Kraken forward Mason Appleton confirmed after this latest victory that there are some all-important distinctions to his team’s not-so-appealing habit of falling behind in the opening five minutes of a game.

Namely, the Kraken had taken it to the visiting Florida Panthers with high energy and an aggressive forecheck Sunday night in the minutes before a puck went in their net off the skate of defenseman Carson Soucy. And that factored heavily into what became a 5-3 win over one of the NHL’s best teams, particularly since the Kraken never had to make adjustments to an aggressive forechecking plan they’d already executed well.

“It’s a big difference,” Appleton said. “You don’t waver when it’s just one-zip and the shots after the first period are 13-7 or something like that. We had a couple of Grade A (opportunities) I can remember off the top of my head. It’s when you’re down one or two-zip and the Grade A’s are 5-1 for them after the first, that’s when you’ve got to think on it a little bit.

“But we liked how we played tonight for basically all 60 minutes. I thought it was a very complete effort and we found a way to play a complete game against Florida and that’s an accomplishment with the great group that they have.”

Appleton would seal the Kraken’s second win over the Panthers this season and their third victory overall in four contests since last Monday by taking an Alex Wennberg pass just 26 seconds into the final period and beating Florida goalie Sergei Bobrovsky to his blocker side. The goal was Appleton’s third of the season and first since scoring a pair in Buffalo back on Nov. 30.

Calle Jarnkrok added an insurance marker into an empty net with 18.7 seconds remaining and Bobrovsky pulled for an extra attacker. Kraken goalie Philipp Grubauer was solid all night, but particularly in the final two minutes with the Panthers’ net empty, sliding to his left across the crease to rob Anthony Duclair of a backdoor opportunity.

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Duclair had been credited with Florida’s opening goal just 4:57 in on the puck that went in off Soucy’s skate. Soucy would leave with a lower-body injury on an unrelated play later in the period.

It was the 13th time the Kraken had been scored on in the opening five minutes this season. But they didn’t blink, kept pouring it on throughout the remainder of the first, then saw Marcus Johansson, Yanni Gourde and Colin Blackwell pump three quick ones in on Bobrovsky in the middle frame.

Then, after surrendering a pair of quick Florida goals that tied it before the second period ended, Appleton and company regained the lead for good to start the third.

“There’s a real emphasis based on how you dump pucks and place pucks against an explosive transition team like Florida,” said Appleton, who makes his living grinding after pucks dumped into the offensive zone. “So you have to be diligent … and that’s a big reason why you end up on the right side of the scoreboard when you play a team like Florida. Because if you play run-and-gun with them, usually you’ll lose that game.”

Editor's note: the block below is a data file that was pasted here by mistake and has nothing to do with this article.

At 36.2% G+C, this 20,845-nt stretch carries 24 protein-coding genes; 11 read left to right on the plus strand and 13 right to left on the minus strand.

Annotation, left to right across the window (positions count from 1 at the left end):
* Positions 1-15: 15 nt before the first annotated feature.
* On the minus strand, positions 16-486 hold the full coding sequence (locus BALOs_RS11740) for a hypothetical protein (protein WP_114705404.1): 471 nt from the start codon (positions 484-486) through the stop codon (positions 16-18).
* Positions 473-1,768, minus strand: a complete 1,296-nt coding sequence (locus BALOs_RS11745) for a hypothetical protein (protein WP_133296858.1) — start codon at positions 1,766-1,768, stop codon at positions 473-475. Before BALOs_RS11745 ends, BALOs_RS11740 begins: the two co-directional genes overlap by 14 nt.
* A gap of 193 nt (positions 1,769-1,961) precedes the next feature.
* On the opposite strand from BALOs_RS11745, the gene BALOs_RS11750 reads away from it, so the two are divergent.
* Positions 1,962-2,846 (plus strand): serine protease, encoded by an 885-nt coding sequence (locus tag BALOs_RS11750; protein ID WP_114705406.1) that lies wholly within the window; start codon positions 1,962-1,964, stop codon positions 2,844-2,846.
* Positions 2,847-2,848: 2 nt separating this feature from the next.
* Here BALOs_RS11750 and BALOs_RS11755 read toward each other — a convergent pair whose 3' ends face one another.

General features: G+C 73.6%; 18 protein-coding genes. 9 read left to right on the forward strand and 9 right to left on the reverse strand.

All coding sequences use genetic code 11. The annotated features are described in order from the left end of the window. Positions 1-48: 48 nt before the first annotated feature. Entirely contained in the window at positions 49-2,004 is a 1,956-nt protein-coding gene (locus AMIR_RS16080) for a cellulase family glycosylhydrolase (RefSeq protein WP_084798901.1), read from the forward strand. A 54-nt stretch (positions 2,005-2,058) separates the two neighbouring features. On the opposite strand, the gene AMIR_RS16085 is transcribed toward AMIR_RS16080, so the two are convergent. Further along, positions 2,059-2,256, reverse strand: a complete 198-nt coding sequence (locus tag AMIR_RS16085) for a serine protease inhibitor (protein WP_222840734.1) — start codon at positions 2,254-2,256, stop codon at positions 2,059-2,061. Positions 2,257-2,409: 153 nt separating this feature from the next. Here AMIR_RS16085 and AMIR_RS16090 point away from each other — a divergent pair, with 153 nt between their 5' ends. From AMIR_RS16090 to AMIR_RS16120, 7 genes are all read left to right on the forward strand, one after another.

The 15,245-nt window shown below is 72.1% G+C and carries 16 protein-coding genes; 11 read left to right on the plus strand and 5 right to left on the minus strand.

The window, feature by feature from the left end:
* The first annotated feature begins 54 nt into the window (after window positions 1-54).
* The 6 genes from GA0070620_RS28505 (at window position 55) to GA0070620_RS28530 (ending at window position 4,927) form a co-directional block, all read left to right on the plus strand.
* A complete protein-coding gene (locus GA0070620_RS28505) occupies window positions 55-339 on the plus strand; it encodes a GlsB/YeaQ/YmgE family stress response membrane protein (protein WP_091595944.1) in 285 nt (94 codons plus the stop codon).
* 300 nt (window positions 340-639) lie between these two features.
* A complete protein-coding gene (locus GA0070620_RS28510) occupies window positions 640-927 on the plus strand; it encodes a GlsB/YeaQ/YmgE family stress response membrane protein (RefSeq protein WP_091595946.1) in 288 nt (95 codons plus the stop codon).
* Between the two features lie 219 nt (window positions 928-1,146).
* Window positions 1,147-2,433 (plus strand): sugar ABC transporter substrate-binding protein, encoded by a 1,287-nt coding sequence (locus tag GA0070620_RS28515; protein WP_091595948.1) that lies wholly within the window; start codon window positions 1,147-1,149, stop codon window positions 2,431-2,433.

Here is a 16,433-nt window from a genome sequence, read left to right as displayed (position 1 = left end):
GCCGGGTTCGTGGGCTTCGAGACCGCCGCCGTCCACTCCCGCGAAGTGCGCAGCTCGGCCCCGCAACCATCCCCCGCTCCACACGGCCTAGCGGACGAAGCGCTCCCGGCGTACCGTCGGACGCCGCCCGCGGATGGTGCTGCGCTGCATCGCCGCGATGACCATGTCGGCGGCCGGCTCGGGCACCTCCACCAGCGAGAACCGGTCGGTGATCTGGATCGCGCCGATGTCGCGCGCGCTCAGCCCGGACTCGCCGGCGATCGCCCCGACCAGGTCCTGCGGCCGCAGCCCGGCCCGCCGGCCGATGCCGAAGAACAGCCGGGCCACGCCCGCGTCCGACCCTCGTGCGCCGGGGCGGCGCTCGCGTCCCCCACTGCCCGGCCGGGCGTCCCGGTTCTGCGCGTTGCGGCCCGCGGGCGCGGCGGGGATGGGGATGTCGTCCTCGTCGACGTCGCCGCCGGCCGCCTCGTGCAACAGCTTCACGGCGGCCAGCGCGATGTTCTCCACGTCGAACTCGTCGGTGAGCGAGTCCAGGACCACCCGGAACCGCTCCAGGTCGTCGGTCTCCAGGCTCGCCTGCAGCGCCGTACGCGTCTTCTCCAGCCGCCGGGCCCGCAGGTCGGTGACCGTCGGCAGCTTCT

Gourde also earns his keep barreling in after dumped pucks, but hadn’t scored for eight games dating back to Dec. 30 against Calgary. Then, after Johansson one-timed a Mark Giordano pass behind Bobrovsky to tie it 1-1 early in the second, it was Gourde one-timing a slapper from the right point at 10:02 of the middle frame to put the Kraken ahead.

“It was much more predictable tonight,” Gourde said of where pucks were being dumped so he could get to them. “Everybody was committed to playing that way. And when the team is fully committed to coming out that way, we can be tough to beat when we do that for 60 minutes.”

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The Kraken appeared to have the game in control when Blackwell scored off his helmet — upheld on video review — just 17 seconds later on a goalmouth scramble.

But Morgan Geekie took a slashing penalty barely a minute after Blackwell’s goal and Jonathan Huberdeau cut the Kraken’s lead to just one with a wrist shot through a screen that beat Grubauer on the power play. 

Then, just 1:35 after that, Aleksander Barkov unloaded a shot that deflected off Gourde and floated butterfly style toward the Kraken net. Grubauer had gone down early in anticipation of the shot and watched helplessly as it fluttered over him, off the cross bar and into the net to tie the game 3-3.

But the Kraken didn’t stop pushing. 

Gourde got into a spirited fight with the much bigger Radko Gudas — who has three inches and 35 pounds on him — before the period ended and battled him to a draw.

“That’s a team item right there, stepping up,” Kraken coach Dave Hakstol said of Gourde taking on Gudas. “And our team responded.”

Indeed they did, scoring more than four goals for the first time in nearly two months.

“Tonight, we had good energy right from the drop of the puck,” Hakstol said. “We responded when we got down by one. That formula for us is OK. We had a hell of a good first period and we were down by one. That formula is OK for us … we’ve been able to come back and win games in that situation where we’ve played well and are tied or down by one.”

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